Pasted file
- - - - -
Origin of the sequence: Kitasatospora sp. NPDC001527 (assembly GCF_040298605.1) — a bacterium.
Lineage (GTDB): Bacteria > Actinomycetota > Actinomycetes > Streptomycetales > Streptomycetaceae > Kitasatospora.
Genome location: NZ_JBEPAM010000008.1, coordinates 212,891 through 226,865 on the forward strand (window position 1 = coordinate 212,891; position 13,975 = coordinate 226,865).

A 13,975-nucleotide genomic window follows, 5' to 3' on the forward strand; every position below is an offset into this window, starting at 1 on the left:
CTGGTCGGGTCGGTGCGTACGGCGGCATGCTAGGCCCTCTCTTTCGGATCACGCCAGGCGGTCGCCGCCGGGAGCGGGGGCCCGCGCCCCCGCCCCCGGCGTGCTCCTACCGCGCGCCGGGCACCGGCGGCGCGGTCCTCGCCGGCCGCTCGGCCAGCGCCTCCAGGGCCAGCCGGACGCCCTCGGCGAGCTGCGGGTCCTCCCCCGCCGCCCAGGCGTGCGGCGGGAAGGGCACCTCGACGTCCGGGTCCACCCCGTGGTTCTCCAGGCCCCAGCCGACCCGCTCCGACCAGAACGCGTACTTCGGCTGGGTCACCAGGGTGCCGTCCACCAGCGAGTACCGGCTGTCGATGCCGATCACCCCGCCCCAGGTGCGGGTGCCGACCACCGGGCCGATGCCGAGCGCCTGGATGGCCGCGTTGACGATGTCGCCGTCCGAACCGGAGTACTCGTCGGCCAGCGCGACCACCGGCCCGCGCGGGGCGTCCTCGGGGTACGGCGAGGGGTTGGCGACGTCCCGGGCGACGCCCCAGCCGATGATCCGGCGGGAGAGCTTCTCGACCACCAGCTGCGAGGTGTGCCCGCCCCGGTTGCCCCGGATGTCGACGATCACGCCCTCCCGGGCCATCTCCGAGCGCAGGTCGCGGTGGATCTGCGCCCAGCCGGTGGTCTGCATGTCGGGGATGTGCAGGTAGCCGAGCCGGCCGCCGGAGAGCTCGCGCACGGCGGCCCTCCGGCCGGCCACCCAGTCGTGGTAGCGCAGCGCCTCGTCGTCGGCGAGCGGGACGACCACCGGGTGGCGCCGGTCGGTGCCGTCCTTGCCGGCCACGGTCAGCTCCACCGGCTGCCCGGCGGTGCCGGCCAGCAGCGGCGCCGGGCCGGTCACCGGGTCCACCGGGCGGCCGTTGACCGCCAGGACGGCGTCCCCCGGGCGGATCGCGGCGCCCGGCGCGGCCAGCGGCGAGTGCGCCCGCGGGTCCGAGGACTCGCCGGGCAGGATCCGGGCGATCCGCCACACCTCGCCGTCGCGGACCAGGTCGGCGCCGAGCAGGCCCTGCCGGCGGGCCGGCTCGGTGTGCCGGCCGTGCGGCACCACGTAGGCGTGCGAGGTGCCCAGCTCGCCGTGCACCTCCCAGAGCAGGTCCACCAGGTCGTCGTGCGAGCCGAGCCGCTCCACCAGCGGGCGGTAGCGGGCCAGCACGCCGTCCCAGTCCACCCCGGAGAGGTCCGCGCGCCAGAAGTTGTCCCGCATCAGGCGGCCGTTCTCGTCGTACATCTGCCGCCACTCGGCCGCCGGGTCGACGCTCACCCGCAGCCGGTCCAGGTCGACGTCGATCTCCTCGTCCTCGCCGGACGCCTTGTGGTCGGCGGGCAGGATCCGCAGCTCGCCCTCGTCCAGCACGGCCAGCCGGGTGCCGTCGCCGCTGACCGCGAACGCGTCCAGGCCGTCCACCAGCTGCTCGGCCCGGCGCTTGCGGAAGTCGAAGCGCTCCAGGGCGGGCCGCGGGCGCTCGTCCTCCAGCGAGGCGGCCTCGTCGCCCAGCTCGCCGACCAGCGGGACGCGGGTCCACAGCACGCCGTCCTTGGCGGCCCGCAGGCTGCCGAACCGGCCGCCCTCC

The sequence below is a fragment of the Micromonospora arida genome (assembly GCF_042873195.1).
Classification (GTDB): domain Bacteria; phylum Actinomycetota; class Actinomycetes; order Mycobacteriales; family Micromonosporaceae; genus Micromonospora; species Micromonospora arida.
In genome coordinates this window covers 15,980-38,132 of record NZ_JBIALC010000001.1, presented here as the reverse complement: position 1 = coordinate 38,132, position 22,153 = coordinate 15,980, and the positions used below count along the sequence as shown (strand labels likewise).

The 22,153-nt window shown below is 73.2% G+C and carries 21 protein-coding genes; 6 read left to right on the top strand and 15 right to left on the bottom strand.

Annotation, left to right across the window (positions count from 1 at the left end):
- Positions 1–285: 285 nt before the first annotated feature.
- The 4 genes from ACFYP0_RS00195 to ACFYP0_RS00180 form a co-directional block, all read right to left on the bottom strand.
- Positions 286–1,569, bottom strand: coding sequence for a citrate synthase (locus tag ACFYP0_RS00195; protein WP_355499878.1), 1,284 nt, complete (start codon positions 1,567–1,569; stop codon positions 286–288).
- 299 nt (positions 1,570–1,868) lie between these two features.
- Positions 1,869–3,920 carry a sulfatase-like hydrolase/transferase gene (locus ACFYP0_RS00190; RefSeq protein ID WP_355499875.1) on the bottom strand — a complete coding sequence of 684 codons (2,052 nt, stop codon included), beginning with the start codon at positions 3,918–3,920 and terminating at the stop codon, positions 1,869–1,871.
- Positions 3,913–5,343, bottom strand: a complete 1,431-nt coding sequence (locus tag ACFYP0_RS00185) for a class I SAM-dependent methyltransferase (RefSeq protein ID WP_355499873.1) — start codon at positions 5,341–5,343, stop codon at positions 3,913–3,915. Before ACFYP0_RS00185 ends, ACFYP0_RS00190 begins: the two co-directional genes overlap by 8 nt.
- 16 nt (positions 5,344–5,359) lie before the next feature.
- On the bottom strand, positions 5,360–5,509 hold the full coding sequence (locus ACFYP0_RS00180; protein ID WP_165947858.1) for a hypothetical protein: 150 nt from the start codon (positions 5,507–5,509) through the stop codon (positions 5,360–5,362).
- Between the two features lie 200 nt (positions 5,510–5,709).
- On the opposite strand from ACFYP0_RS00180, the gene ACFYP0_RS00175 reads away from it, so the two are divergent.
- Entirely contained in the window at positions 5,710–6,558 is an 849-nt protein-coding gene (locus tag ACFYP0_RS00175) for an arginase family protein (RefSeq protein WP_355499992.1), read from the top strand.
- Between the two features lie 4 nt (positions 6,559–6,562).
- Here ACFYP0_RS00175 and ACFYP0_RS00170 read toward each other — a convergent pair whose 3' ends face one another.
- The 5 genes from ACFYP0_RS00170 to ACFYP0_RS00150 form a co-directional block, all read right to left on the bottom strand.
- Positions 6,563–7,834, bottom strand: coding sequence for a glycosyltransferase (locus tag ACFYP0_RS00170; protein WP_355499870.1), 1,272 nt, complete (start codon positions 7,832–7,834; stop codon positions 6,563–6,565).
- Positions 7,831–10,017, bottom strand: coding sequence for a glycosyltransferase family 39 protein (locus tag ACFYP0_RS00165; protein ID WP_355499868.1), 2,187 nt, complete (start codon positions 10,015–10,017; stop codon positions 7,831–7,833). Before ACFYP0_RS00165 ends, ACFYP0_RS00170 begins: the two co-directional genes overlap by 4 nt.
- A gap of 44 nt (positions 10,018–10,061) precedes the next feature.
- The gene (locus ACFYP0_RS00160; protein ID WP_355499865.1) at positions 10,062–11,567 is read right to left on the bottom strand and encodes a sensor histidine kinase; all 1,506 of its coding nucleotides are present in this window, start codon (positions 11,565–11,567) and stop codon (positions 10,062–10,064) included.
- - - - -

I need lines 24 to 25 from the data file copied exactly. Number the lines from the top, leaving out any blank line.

- The 5 genes from ACFYP0_RS00170 to ACFYP0_RS00150 form a co-directional block, all read right to left on the bottom strand.
- Positions 6,563–7,834, bottom strand: coding sequence for a glycosyltransferase (locus tag ACFYP0_RS00170; protein WP_355499870.1), 1,272 nt, complete (start codon positions 7,832–7,834; stop codon positions 6,563–6,565).